Breasts: Although estrogen/progestogen-combination use has not been shown to increase the risk of developing breast cancer, particular attention should be paid to women who have an immediate family history of this disease and are therefore more prone to its development. Careful monitoring is mandatory because, if a breast cancer should develop, estrogen-containing drugs may cause a rapid progression if the malignancy is hormone-dependent.
Special judgment should be used in prescribing such medications for women with fibrocystic disease of the breast.
Women receiving such medications should be instructed in self-examination of their breasts. Their physicians should be notified whenever any masses are detected.
Vaginal Bleeding: Persistent irregular vaginal bleeding requires special diagnostic judgment to exclude the possibility of pregnancy or neoplasm.
Fibroids: Patients with fibroids (leiomyomata) should be carefully observed. Sudden enlargement, pain or tenderness requires discontinuance of medication.
Age: In general, women in the later reproductive years gradually assume an increasing risk of circulatory and metabolic complications which becomes more prominent at 35 years of age, In view of this, closer observation, shorter duration of estrogen/progestogen combination use and avoidance of cigarette smoking is advisable. Alternatively, adoption of other means of therapy should be considered for this age group. Estrogen/progestogen combinations may mask the onset of climacteric.
Emotional Disorders: Patients with a history of emotional disturbances, especially the depressive type, are more prone to have a recurrence of depression while taking estrogen/progestogen combinations, In cases of a serious recurrence, a trial of an alternate method of therapy should be made which may help to clarify the possible relationship.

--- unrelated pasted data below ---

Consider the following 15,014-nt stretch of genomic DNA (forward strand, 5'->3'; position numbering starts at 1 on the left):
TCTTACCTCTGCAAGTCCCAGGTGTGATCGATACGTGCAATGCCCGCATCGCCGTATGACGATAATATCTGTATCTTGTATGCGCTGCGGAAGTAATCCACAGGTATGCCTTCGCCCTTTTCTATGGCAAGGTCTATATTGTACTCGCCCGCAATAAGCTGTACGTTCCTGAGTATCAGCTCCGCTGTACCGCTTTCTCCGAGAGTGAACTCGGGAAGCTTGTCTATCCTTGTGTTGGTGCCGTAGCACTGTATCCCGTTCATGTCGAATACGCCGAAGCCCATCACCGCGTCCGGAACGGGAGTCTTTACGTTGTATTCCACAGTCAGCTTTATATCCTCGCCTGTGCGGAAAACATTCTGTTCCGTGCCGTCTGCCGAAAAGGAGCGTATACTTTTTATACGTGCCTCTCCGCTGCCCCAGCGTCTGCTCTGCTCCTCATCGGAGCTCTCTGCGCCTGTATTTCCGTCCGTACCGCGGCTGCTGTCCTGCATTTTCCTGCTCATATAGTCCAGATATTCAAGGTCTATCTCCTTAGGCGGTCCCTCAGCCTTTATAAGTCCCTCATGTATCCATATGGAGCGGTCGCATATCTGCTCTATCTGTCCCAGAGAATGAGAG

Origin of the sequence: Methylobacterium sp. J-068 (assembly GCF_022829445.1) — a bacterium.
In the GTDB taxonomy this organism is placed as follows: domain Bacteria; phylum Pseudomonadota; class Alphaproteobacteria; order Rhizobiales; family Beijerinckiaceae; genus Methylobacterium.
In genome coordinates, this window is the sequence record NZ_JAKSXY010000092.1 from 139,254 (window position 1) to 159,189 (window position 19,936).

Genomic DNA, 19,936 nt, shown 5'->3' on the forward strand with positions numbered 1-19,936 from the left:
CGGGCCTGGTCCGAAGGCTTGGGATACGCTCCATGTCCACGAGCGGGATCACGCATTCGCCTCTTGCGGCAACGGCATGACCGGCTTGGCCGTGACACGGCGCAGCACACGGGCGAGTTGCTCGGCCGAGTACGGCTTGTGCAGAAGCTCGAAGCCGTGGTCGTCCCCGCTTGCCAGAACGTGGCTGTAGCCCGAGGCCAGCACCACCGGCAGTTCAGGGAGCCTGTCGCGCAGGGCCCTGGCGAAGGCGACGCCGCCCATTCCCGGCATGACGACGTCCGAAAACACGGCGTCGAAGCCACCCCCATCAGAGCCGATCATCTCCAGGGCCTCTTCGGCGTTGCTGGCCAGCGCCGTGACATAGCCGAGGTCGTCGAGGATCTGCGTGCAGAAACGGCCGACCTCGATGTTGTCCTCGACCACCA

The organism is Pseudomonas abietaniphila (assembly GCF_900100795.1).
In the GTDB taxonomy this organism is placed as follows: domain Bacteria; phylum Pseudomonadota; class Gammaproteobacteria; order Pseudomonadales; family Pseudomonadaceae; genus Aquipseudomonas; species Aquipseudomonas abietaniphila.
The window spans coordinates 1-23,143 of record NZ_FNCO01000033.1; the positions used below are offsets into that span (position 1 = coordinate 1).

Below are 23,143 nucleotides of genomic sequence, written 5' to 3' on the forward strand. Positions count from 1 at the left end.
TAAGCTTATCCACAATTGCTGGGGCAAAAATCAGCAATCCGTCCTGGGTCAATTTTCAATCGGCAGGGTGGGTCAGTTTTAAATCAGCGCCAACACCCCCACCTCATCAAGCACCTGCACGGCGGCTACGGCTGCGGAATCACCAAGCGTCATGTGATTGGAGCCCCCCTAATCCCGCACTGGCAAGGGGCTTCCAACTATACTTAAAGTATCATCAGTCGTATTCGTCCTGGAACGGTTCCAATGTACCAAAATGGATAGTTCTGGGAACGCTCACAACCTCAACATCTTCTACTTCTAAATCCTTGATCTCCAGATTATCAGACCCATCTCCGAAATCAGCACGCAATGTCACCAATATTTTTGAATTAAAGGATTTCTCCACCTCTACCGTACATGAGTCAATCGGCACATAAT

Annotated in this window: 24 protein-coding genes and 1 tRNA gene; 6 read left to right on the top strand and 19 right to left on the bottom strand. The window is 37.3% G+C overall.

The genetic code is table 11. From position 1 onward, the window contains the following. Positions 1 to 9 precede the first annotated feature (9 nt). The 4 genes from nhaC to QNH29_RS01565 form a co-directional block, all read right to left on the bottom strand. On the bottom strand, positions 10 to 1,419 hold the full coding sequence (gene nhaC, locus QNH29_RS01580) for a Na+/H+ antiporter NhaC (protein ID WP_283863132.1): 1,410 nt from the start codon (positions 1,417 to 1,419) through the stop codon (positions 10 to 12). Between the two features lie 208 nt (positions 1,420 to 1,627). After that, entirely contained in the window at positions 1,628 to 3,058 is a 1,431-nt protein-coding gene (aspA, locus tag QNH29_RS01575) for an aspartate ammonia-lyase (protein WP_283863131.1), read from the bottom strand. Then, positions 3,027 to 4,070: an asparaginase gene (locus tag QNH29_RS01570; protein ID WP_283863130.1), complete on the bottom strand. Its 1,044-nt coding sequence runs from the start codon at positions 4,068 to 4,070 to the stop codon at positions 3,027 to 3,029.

Laboratory Tests: Results of laboratory tests should be interpreted in light of the fact that the patient is taking estrogen/progestogen therapy. The laboratory tests listed as follows are modified.
Liver function tests: Aspartate serum transaminase (AST): variously reported elevations. Alkaline phosphatase and gamma glutamine transaminase (GGT): slightly elevated.
Coagulation tests: Minimal elevation of test values reported for such parameters as Factors VII, VIII, IX and X.
Thyroid function tests: Protein binding of thyroxine is increased as indicated by increased total serum thyroxine concentrations and decreased T3 resin uptake.
Lipoproteins: Small changes of unproven clinical significance may occur in lipoprotein cholesterol fractions.
Gonadotropins: LH and FSH levels are suppressed by the use of estrogen/progestogen therapy. Wait 2 weeks after discontinuing the use of estrogen/progestogen therapy before measurements are made.
Tissue Specimens: Pathologists should be advised of estrogen/progestogen therapy when specimens obtained from surgical procedures are submitted for examination.
Return to Fertility: After discontinuing therapy, the patient should delay pregnancy until at least 1 normal menstrual cycle has occurred. The patient should be instructed to use a non-hormonal method of contraception during this time period.
Amenorrhea: Women having a history of oligomenorrhea, secondary amenorrhea, or irregular cycles may remain anovulatory or become amenorrheic following estrogen/progestogen combination therapy. Amenorrhea, especially if associated with breast secretion that continues for 6 months or more after withdrawal warrants a careful assessment of hypothalamic-pituitary function.
Thromboembolic Complications-Post-surgery: Retrospective studies have reported an increased risk of post-surgery thromboembolic complications In estrogen/progestogen-combination users. If feasible, such drugs should be discontinued at least 1 month prior to elective major surgery. Medication should not be resumed until at least 2 weeks after hospital discharge following surgery.